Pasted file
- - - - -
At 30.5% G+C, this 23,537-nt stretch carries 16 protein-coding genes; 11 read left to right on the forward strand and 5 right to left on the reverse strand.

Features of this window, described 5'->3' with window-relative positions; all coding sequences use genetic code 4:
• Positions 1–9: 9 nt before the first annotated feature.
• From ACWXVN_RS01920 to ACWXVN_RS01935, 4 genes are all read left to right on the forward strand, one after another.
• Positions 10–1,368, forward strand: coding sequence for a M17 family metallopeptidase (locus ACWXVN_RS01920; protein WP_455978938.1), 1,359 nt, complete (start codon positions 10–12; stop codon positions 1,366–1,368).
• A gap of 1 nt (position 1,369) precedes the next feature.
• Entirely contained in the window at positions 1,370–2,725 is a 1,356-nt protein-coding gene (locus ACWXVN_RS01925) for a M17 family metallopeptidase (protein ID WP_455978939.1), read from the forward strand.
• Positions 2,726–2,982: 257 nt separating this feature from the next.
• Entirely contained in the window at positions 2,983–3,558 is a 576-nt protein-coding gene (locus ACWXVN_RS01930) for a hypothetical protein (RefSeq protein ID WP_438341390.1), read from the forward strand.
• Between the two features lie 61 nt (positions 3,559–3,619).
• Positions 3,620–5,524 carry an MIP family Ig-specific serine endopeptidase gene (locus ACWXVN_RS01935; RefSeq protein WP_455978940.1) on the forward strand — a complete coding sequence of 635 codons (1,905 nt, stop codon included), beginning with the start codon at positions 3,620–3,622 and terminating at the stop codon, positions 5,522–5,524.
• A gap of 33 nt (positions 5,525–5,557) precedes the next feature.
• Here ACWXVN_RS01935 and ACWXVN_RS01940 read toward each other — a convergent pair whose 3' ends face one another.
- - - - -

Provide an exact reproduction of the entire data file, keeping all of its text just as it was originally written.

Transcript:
At 30.5% G+C, this 23,537-nt stretch carries 16 protein-coding genes; 11 read left to right on the forward strand and 5 right to left on the reverse strand.

Features of this window, described 5'->3' with window-relative positions; all coding sequences use genetic code 4:
• Positions 1–9: 9 nt before the first annotated feature.
• From ACWXVN_RS01920 to ACWXVN_RS01935, 4 genes are all read left to right on the forward strand, one after another.
• Positions 10–1,368, forward strand: coding sequence for a M17 family metallopeptidase (locus ACWXVN_RS01920; protein WP_455978938.1), 1,359 nt, complete (start codon positions 10–12; stop codon positions 1,366–1,368).
• A gap of 1 nt (position 1,369) precedes the next feature.
• Entirely contained in the window at positions 1,370–2,725 is a 1,356-nt protein-coding gene (locus ACWXVN_RS01925) for a M17 family metallopeptidase (protein ID WP_455978939.1), read from the forward strand.
• Positions 2,726–2,982: 257 nt separating this feature from the next.
• Entirely contained in the window at positions 2,983–3,558 is a 576-nt protein-coding gene (locus ACWXVN_RS01930) for a hypothetical protein (RefSeq protein ID WP_438341390.1), read from the forward strand.
• Between the two features lie 61 nt (positions 3,559–3,619).
• Positions 3,620–5,524 carry an MIP family Ig-specific serine endopeptidase gene (locus ACWXVN_RS01935; RefSeq protein WP_455978940.1) on the forward strand — a complete coding sequence of 635 codons (1,905 nt, stop codon included), beginning with the start codon at positions 3,620–3,622 and terminating at the stop codon, positions 5,522–5,524.
• A gap of 33 nt (positions 5,525–5,557) precedes the next feature.
• Here ACWXVN_RS01935 and ACWXVN_RS01940 read toward each other — a convergent pair whose 3' ends face one another.